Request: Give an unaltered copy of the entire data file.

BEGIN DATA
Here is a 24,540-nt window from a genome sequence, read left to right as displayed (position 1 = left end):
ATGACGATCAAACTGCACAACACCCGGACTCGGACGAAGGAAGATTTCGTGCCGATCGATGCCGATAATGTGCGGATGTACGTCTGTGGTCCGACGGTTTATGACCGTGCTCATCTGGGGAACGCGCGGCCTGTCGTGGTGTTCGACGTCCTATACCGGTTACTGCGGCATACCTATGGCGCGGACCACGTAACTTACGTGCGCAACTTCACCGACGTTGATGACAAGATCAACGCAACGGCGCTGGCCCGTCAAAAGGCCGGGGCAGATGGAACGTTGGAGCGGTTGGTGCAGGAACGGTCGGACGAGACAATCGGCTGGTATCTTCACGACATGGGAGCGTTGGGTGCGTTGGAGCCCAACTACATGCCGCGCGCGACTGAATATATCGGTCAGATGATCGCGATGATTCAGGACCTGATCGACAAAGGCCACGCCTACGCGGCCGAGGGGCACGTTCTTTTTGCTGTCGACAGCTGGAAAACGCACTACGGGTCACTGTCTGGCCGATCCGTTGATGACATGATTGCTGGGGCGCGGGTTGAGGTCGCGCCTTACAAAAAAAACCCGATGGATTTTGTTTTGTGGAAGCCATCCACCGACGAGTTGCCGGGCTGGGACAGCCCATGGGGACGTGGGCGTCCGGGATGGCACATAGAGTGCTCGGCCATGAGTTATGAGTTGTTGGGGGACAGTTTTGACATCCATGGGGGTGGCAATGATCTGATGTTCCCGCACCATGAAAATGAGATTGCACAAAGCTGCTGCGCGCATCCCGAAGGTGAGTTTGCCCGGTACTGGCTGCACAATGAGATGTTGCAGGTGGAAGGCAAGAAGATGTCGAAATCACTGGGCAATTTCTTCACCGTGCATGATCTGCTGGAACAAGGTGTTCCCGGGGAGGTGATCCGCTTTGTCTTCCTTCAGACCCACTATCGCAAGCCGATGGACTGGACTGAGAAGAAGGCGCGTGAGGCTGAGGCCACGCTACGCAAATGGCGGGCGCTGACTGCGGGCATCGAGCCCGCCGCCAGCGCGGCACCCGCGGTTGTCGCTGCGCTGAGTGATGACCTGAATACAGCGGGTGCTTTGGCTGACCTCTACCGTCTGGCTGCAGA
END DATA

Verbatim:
Here is a 24,540-nt window from a genome sequence, read left to right as displayed (position 1 = left end):
ATGACGATCAAACTGCACAACACCCGGACTCGGACGAAGGAAGATTTCGTGCCGATCGATGCCGATAATGTGCGGATGTACGTCTGTGGTCCGACGGTTTATGACCGTGCTCATCTGGGGAACGCGCGGCCTGTCGTGGTGTTCGACGTCCTATACCGGTTACTGCGGCATACCTATGGCGCGGACCACGTAACTTACGTGCGCAACTTCACCGACGTTGATGACAAGATCAACGCAACGGCGCTGGCCCGTCAAAAGGCCGGGGCAGATGGAACGTTGGAGCGGTTGGTGCAGGAACGGTCGGACGAGACAATCGGCTGGTATCTTCACGACATGGGAGCGTTGGGTGCGTTGGAGCCCAACTACATGCCGCGCGCGACTGAATATATCGGTCAGATGATCGCGATGATTCAGGACCTGATCGACAAAGGCCACGCCTACGCGGCCGAGGGGCACGTTCTTTTTGCTGTCGACAGCTGGAAAACGCACTACGGGTCACTGTCTGGCCGATCCGTTGATGACATGATTGCTGGGGCGCGGGTTGAGGTCGCGCCTTACAAAAAAAACCCGATGGATTTTGTTTTGTGGAAGCCATCCACCGACGAGTTGCCGGGCTGGGACAGCCCATGGGGACGTGGGCGTCCGGGATGGCACATAGAGTGCTCGGCCATGAGTTATGAGTTGTTGGGGGACAGTTTTGACATCCATGGGGGTGGCAATGATCTGATGTTCCCGCACCATGAAAATGAGATTGCACAAAGCTGCTGCGCGCATCCCGAAGGTGAGTTTGCCCGGTACTGGCTGCACAATGAGATGTTGCAGGTGGAAGGCAAGAAGATGTCGAAATCACTGGGCAATTTCTTCACCGTGCATGATCTGCTGGAACAAGGTGTTCCCGGGGAGGTGATCCGCTTTGTCTTCCTTCAGACCCACTATCGCAAGCCGATGGACTGGACTGAGAAGAAGGCGCGTGAGGCTGAGGCCACGCTACGCAAATGGCGGGCGCTGACTGCGGGCATCGAGCCCGCCGCCAGCGCGGCACCCGCGGTTGTCGCTGCGCTGAGTGATGACCTGAATACAGCGGGTGCTTTGGCTGACCTCTACCGTCTGGCTGCAGA